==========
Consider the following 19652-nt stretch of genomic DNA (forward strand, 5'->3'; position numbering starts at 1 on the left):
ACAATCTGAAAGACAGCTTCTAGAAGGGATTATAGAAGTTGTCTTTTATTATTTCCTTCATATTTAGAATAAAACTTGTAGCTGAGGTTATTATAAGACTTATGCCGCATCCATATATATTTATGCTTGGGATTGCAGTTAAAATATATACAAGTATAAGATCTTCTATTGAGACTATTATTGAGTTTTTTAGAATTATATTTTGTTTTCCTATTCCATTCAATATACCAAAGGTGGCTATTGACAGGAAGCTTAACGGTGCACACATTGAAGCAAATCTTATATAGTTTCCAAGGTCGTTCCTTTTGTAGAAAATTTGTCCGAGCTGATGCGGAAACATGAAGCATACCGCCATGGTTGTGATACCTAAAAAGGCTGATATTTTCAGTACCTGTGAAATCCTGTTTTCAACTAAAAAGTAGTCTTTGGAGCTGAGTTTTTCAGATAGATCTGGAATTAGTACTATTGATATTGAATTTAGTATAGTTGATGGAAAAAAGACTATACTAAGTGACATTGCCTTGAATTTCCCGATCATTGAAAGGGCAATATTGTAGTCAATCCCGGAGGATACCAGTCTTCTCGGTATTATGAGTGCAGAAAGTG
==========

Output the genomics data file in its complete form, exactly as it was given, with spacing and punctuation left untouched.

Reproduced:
Consider the following 19652-nt stretch of genomic DNA (forward strand, 5'->3'; position numbering starts at 1 on the left):
ACAATCTGAAAGACAGCTTCTAGAAGGGATTATAGAAGTTGTCTTTTATTATTTCCTTCATATTTAGAATAAAACTTGTAGCTGAGGTTATTATAAGACTTATGCCGCATCCATATATATTTATGCTTGGGATTGCAGTTAAAATATATACAAGTATAAGATCTTCTATTGAGACTATTATTGAGTTTTTTAGAATTATATTTTGTTTTCCTATTCCATTCAATATACCAAAGGTGGCTATTGACAGGAAGCTTAACGGTGCACACATTGAAGCAAATCTTATATAGTTTCCAAGGTCGTTCCTTTTGTAGAAAATTTGTCCGAGCTGATGCGGAAACATGAAGCATACCGCCATGGTTGTGATACCTAAAAAGGCTGATATTTTCAGTACCTGTGAAATCCTGTTTTCAACTAAAAAGTAGTCTTTGGAGCTGAGTTTTTCAGATAGATCTGGAATTAGTACTATTGATATTGAATTTAGTATAGTTGATGGAAAAAAGACTATACTAAGTGACATTGCCTTGAATTTCCCGATCATTGAAAGGGCAATATTGTAGTCAATCCCGGAGGATACCAGTCTTCTCGGTATTATGAGTGCAGAAAGTG